I heard an interview on the radio today with Dan Ariely of Duke University, one of the authors of a study asking Americans how much inequality in income distribution exists, and how much is desirable. The vast majority of respondents seemed to have no idea just how unequal our country's income distribution has become. The rich are much richer, and the poor are much poorer, than people think they are. Most people apparently think the wealthiest 20% control only about 59% the nation's wealth, when they actually control about 84%. Respondents in this survey were also asked what sort of income distribution they would prefer. The overwhelming majority, across all ideological lines, when asked to choose whether they would prefer to live in an unspecified country where the top twenty percent control more than 80% of the country's wealth (USA) versus a country where the top 20% only control about 40% of the wealth (Sweden), chose a distribution resembling that of Sweden.
People also may not realize that this condition has changed significantly over time. As I discussed in a previous post, we had levels of income inequality similar to today's levels in the 1920's and 1930's, then a relatively equal period from the 1940's through the 1970's, then rapidly rising shares of income going to the wealthiest among us, as this chart shows:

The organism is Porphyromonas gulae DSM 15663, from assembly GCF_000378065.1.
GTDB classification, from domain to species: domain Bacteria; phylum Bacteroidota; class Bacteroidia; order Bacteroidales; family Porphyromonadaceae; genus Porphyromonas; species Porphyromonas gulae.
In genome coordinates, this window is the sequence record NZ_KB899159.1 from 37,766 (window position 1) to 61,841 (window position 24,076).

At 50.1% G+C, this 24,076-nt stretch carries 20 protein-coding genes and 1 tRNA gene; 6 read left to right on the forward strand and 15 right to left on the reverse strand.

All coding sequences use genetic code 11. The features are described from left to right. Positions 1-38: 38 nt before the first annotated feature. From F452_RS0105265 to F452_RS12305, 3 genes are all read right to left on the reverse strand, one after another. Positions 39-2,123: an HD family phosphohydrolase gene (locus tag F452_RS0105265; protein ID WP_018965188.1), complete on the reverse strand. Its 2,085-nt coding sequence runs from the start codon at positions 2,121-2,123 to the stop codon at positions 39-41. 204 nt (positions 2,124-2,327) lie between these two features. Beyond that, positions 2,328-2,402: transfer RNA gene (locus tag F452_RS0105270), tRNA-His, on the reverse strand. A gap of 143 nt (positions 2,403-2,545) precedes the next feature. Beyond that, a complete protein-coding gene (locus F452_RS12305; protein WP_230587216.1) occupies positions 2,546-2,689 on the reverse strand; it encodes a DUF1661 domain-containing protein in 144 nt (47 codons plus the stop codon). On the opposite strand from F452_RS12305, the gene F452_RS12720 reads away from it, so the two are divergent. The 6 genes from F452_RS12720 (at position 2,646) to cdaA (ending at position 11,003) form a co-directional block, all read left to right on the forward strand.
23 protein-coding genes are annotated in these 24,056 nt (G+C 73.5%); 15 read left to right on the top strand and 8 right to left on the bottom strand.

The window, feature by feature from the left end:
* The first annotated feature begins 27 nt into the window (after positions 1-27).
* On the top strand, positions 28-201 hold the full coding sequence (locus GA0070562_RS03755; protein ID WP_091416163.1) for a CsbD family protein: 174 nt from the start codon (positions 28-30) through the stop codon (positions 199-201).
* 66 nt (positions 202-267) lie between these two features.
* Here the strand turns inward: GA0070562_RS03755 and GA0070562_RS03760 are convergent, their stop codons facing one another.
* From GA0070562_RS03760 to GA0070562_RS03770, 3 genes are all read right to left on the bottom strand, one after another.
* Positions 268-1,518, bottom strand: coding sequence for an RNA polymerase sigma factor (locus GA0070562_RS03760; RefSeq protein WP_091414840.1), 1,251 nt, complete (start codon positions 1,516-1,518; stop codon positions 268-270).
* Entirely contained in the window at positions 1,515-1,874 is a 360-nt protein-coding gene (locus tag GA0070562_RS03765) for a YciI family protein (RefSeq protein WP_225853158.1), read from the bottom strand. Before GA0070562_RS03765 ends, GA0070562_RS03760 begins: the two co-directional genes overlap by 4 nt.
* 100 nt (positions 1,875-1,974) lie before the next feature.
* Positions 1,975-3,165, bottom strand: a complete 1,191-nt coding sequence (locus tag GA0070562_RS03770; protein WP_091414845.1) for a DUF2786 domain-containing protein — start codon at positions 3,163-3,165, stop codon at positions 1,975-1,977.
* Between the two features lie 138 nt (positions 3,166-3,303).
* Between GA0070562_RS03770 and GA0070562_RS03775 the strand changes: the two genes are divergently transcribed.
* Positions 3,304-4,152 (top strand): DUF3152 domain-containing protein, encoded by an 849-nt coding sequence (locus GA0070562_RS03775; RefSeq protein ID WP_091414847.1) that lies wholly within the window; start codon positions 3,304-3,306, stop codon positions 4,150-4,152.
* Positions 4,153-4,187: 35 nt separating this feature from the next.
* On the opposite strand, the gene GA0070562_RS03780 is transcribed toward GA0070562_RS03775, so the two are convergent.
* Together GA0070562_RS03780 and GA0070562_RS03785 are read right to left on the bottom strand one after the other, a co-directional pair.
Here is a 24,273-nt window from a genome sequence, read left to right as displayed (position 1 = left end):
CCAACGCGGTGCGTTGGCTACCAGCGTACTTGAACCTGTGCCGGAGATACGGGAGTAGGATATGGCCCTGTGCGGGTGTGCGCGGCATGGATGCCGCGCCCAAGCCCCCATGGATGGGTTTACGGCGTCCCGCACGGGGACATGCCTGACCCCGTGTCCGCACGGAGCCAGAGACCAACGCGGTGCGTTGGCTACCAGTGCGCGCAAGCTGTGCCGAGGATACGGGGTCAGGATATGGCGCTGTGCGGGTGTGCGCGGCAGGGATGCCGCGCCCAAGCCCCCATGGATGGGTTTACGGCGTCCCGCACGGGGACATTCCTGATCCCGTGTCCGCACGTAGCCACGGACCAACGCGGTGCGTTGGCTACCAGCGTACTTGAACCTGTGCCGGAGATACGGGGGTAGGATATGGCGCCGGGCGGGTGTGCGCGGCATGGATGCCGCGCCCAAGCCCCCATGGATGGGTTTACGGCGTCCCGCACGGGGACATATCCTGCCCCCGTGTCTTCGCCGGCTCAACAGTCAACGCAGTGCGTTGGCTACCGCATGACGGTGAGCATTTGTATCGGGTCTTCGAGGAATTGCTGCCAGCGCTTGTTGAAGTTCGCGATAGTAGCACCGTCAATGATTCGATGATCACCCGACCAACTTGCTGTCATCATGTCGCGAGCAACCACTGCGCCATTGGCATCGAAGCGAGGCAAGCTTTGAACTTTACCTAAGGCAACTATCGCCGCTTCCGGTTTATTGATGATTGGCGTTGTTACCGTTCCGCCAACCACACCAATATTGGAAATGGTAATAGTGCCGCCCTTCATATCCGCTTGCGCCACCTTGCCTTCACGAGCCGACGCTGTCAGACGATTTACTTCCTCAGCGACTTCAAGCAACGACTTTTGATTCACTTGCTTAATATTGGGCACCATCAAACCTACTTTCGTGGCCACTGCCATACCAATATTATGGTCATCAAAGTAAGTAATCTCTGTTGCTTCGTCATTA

causes and cures can be debated, the cited study suggests that people would find it more just and harmonious to live in a place where the incomes and shares of wealth are more equal than those that currently exist. One thing Ariely said he does not understand is why people have such an aversion to any talk of taxes that they seem unable to contemplate that raising taxes might be a way to get to a place that they evidently want to reach.
If people had a better understanding of these facts, would they have less of an aversion to making the tax system more progressive? And now that Republicans and Democrats have staked out such divergent positions on the budget, with Republicans seeming to favor taking even more from the poor so as to give even more to the rich, will the issue of inequality itself will come to the forefront in next year's election campaigns? Would that debate foment social unrest? Or is it the rising level of income inequality that is posing risks to social cohesion?
(chart from Animal Spirits)